Of special interest is Pointer's analyses of possible make-up trends based on pictoral representations of people in the period. Were pink cheeks admired? Highly accented eyes? What color of hair was in fashion. Information about hairpieces and false hair, washes, soap and other cosmetic preparations are also included. Sidebars cover specific items that Pointer herself has researched and recreated, such as a nail stain made from alkanet root, Roman wigs, Mesopotamian eye paints, alcohol-based Hungary Water, seventeenth century 'invisible rouge,' 18th century Carmelite water. Illustrations of advertisements highlight the later chapters. The text here is interesting as well as erudite, and Pointer carefully delineates her deductions and suppositions so that the reader can tell what is documented fact and what scholarly reasoning. Throughout, attention is paid to the safety of the ingredients discussed, and the possible and documented health effects on their users. Some facts-- such as a strange fashion in the nineteenth century for nipple-piercing and a selection of medieval mouthwashes-- will surprise the reader. Others, such as the utility of pomade for the hair, that the skin-destroying properties of ceruse (white lead) were known to the historic critics of 'painting', or that bathing and washing were done with some regularity in pre-modern periods, may explode some cherished myths.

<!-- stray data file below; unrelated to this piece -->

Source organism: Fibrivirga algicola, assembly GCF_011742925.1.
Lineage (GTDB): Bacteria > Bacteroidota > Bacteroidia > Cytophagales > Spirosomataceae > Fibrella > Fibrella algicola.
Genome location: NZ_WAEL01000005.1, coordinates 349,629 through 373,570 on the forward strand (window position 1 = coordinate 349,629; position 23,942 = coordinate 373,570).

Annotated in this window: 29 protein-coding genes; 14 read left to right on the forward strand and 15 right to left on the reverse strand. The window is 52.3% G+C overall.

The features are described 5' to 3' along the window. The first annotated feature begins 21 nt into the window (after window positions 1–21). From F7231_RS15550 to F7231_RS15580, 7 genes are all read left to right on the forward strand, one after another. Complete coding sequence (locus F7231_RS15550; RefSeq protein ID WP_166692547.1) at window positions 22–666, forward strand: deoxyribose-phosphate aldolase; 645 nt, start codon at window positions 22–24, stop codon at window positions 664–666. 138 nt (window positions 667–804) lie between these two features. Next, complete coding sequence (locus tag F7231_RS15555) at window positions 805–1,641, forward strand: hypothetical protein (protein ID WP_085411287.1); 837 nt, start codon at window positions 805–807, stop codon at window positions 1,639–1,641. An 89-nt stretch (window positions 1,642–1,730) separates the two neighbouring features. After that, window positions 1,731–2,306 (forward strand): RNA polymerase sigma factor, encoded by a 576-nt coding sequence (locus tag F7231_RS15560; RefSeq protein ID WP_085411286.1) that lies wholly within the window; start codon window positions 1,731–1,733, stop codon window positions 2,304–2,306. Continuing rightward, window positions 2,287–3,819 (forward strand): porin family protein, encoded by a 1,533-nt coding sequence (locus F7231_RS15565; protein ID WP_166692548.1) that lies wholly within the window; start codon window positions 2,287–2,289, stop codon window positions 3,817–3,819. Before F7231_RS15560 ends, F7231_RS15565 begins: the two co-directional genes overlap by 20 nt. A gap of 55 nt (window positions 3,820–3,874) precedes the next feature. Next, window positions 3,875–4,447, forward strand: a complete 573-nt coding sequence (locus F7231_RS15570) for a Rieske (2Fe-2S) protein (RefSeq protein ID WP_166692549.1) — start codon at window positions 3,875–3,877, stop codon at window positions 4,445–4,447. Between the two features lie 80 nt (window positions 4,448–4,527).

After the text history, Pointer lays out "A Guide to Recreating Perfumes and Cosmetics, with Selected Recipes Adapted for Modern Use." The second section of the book is of interest not only to historians and re-enactors but to chemists, in that it consists of a glossary of cosmetic and perfume ingredients. While not exhaustive, especially with reference to more modern ingredients, this guide will be invaluable to those curious about Behen oil, Kohl, the elusive Nard, pomades, stacte, terebinth resin, etc. Here, also, are included a number of excellent recreated or redacted recipes. The next section covers Tools, Implements and Cosmetic Containers, with special attention to the pre-modern period.
One cannot overemphasize the importance of chapter 12, on Adapting Early Recipes to Modern Usage, for the recreator, re-enactor, or cosmetics student or dabbler. In this section Pointer lays out two historical recipes, one classical and one Victorian, and shows how she worked out safe, modern recipes for the items described. (For SCA purposes, these two recipes would be excellent guides for creating competitive documentation.) The painstaking work here, and the careful explanation of what changes and compromises the author felt necessary, are outstanding. This is supplemented by a table of Modern Cosmetic Pigments to assist the re-creator, a listing of Weights and Measures, as well as an Appendix listing ingredients mentioned by Classical Authors (compare to Forbes' Studies in Ancient Technology volume 3) and "Abdeker's Library of the Toilet, 1754." The index, notes and bibliography are easy to read and useful.
I highly recommend this text for personal and library collections. Libraries with an interest in personal care, women's history, cosmetic chemistry, fashion, pre-modern culture, hobby herbalism, and historic costume and medieval culture will find this an especially helpful introduction.